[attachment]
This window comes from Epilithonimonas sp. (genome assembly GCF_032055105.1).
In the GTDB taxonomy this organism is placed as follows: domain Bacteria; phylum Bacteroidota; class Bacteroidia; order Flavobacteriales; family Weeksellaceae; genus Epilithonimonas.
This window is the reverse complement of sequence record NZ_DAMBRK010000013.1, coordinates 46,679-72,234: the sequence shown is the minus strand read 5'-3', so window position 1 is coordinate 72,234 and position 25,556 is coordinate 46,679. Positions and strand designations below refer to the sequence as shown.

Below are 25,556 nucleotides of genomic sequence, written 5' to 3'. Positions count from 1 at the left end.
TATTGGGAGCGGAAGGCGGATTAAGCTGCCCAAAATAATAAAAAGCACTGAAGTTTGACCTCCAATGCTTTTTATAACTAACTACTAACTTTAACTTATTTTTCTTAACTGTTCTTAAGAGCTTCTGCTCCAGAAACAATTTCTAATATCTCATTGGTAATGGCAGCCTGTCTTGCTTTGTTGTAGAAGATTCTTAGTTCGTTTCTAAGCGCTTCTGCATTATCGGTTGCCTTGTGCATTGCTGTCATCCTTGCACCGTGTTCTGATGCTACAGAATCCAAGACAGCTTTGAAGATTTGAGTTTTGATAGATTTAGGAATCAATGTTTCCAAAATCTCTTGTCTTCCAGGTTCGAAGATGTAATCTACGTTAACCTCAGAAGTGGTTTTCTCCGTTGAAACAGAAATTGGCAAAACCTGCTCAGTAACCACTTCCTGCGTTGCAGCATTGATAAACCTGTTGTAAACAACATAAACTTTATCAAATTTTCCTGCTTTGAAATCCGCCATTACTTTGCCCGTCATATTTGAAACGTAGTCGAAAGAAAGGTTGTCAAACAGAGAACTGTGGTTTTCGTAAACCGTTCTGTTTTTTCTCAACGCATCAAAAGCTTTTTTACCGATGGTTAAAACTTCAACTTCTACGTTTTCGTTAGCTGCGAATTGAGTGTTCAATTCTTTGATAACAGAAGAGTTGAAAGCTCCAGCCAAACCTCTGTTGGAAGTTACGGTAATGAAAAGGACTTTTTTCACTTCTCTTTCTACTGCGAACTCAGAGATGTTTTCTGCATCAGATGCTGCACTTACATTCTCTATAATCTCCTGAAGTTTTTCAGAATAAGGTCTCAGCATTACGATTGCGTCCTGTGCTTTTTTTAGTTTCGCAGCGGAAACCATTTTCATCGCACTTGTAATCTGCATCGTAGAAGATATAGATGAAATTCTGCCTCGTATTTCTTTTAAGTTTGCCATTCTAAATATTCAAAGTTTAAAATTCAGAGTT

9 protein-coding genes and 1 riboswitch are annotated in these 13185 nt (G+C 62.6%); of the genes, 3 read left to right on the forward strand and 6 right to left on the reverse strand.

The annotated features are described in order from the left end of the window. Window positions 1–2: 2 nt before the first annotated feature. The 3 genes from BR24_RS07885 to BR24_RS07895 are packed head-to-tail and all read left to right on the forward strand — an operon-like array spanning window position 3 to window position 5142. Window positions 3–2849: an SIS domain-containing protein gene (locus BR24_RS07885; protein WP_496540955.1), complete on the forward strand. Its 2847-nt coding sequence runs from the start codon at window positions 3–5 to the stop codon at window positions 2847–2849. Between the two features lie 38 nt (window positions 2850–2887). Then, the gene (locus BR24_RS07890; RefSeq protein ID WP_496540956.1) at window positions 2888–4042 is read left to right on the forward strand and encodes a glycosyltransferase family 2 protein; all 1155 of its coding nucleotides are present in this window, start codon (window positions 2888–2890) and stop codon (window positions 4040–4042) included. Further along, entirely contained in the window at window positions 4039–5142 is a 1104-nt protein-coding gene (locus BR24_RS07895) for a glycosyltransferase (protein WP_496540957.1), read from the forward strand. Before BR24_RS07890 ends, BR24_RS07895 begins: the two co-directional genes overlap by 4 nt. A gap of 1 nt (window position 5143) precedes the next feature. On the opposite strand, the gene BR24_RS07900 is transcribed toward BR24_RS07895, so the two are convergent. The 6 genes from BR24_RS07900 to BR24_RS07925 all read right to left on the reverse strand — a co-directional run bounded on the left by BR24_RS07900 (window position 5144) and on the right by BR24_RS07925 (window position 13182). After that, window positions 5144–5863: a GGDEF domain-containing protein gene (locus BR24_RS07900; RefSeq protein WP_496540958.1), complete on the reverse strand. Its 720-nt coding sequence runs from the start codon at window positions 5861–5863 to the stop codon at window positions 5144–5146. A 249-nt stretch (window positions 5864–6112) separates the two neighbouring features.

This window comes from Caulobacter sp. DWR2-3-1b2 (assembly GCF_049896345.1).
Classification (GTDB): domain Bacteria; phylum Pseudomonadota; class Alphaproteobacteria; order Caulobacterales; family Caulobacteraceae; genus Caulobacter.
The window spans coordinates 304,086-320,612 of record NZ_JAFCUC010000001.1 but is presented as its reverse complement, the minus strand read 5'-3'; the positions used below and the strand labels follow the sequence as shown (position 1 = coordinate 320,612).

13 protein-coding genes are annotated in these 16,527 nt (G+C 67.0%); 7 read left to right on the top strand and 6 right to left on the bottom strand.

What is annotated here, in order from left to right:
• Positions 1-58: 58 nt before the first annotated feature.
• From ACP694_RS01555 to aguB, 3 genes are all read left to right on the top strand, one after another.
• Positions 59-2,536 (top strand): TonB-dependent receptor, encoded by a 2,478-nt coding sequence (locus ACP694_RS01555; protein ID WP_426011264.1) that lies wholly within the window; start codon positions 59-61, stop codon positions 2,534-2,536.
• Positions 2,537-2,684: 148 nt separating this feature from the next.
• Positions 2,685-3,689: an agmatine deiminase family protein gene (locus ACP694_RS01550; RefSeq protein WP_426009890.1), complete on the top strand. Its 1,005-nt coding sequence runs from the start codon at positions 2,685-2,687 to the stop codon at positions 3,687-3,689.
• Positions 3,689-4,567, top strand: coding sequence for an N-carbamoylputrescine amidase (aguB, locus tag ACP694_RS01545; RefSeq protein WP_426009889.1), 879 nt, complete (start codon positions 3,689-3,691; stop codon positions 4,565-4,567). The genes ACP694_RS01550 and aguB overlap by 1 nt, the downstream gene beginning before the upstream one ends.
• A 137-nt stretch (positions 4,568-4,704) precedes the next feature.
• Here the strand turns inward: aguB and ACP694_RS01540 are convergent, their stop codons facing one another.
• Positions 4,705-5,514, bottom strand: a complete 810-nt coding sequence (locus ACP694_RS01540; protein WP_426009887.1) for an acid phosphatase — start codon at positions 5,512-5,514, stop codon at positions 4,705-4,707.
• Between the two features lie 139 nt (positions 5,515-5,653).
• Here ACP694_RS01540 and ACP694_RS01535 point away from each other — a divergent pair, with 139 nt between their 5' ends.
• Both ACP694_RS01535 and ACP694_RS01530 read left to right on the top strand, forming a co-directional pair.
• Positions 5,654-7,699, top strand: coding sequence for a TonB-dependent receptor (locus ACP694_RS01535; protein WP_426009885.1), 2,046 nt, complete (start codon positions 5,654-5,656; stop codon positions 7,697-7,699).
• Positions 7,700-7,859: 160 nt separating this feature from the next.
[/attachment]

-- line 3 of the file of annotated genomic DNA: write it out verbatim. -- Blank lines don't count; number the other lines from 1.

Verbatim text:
This window is the reverse complement of sequence record NZ_DAMBRK010000013.1, coordinates 46,679-72,234: the sequence shown is the minus strand read 5'-3', so window position 1 is coordinate 72,234 and position 25,556 is coordinate 46,679. Positions and strand designations below refer to the sequence as shown.